Four security officers were killed in the attack, as worshippers gathered to break the day's fasting for Ramadan.
Two other attacks elsewhere in the kingdom killed only the bombers.
"We will strike with an iron hand those who target the minds and thoughts... of our dear youth," King Salman said.
The monarch was delivering a speech to mark Eid al-Fitr, the holiday that celebrates the end of Ramadan.
No group has claimed responsibility for the attacks but so-called Islamic State has carried out similar bombings, targeting Shia Muslims and Saudi security forces.
Saudi Arabia's highest religious body denounced the three attacks. The Senior Council of Ulema said the bombers had "violated everything that is sacred".
Zeid Ra'ad al-Hussein, the UN high commissioner for human rights and a member of the Jordanian royal family, said: "This is one of the holiest sites in Islam, and for such an attack to take place there, during Ramadan, can be considered a direct attack on Muslims all across the world."
The Sunni Muslim jihadist group has called for the overthrow of the Saudi monarchy and its supporters have previously carried out bombings in the Gulf state, targeting the Shia minority community and security forces.
IS also claimed, or was blamed for, a series of deadly attacks in the predominantly Muslim countries of Turkey, Bangladesh and Iraq during the holy month of Ramadan.
An interior ministry spokesman identified the assailant in the Jeddah attack as a 35-year-old Pakistani expatriate called Abdullah Qalzar Khan who, it said, had worked as a private driver in the city for 12 years.
Two security officers were wounded in the attack.
The second bombing took place near dusk outside a Shia mosque in the mainly Shia eastern city of Qatif. A resident told the Reuters news agency that there were believed to be no casualties apart from the bomber, as worshippers had already left to break their daylight Ramadan fasts.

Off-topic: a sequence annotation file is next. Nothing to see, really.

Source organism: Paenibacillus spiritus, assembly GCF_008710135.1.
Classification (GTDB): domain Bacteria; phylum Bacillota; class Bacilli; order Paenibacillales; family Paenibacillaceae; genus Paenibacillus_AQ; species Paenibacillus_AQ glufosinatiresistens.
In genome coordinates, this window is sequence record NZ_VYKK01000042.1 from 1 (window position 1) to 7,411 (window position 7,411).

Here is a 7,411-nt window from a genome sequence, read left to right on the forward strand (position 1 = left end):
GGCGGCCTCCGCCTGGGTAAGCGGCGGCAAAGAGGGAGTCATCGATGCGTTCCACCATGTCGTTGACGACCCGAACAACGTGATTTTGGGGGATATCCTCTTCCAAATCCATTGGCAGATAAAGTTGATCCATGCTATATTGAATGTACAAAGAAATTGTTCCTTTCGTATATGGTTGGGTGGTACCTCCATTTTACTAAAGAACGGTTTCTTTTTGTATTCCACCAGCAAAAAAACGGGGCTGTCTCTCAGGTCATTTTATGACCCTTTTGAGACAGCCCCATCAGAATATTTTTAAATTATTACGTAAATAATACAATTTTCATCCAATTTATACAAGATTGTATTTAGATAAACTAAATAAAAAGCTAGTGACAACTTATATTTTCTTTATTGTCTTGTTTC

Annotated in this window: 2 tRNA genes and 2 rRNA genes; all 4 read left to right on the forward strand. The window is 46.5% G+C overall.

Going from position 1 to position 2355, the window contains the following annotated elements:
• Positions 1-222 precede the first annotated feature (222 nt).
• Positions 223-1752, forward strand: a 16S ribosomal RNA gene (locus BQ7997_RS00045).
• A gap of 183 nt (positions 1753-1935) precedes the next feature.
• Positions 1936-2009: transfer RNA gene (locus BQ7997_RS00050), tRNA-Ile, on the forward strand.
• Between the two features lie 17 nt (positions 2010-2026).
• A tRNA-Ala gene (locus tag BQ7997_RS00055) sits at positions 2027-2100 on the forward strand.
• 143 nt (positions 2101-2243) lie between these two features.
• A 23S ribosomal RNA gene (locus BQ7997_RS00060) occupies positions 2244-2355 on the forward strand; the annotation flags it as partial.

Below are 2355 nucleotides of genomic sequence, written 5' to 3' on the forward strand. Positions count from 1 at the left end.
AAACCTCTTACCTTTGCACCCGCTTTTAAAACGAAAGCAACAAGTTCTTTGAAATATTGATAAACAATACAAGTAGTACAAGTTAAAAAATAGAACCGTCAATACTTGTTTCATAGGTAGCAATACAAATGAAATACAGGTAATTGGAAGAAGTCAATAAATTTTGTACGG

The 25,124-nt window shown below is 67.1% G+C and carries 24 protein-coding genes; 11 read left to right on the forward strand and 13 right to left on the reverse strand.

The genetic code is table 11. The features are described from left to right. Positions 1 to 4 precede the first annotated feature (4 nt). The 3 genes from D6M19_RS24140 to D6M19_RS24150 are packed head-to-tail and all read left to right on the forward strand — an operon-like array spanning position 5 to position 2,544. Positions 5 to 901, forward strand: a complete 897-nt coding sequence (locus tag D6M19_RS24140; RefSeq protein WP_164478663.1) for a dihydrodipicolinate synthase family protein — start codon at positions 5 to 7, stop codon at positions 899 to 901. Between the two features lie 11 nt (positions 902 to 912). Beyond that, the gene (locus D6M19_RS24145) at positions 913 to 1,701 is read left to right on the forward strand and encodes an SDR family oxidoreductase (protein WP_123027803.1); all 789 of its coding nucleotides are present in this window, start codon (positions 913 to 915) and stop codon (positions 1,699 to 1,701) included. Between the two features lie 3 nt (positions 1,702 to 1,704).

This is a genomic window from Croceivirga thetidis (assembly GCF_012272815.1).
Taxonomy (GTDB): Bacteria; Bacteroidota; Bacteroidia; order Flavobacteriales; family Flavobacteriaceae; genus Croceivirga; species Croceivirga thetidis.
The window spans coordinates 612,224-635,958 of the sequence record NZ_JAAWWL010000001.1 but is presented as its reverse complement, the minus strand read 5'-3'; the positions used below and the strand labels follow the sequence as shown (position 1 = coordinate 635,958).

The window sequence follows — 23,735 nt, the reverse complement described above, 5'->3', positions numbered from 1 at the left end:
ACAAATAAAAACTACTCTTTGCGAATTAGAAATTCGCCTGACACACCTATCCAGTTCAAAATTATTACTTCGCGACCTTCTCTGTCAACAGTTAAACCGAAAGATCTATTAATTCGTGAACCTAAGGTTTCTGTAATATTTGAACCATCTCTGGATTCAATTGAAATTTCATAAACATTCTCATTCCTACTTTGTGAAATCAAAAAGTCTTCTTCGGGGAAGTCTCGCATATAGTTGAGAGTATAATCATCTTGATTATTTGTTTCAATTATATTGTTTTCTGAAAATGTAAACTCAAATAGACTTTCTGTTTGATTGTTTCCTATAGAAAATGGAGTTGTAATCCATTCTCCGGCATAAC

However, the interior ministry spokesman said the remains of three people had been found and were being identified, without providing any details.
Not long afterwards, another bomber struck near the Prophet's Mosque in Medina where thousands of worshippers had gathered for the Maghrib prayers.
The head of the Shura Council, the kingdom's main advisory body, said the attack was "unprecedented".
"This crime, which causes goose bumps, could not have been perpetrated by someone who had an atom of belief in his heart," Abdullah al-Sheikh said.
The grand sheikh of Cairo's al-Azhar University, the leading religious institute in the Sunni world, also stressed "the sanctity of the houses of God, especially the Prophet's Mosque".
Saudi Arabia's Crown Prince and Interior Minister, Mohammed bin Nayef bin Abdul Aziz, sought to reassure his fellow citizens.
"The security of the homeland is good, it is at its highest levels and thanks be to God it gets stronger every day," the official Saudi Press Agency quoted him as saying while visiting the security officers wounded in the Jeddah bombing.
Posted by Women Against Shariah on Tuesday, July 5, 2016
Source: BBC News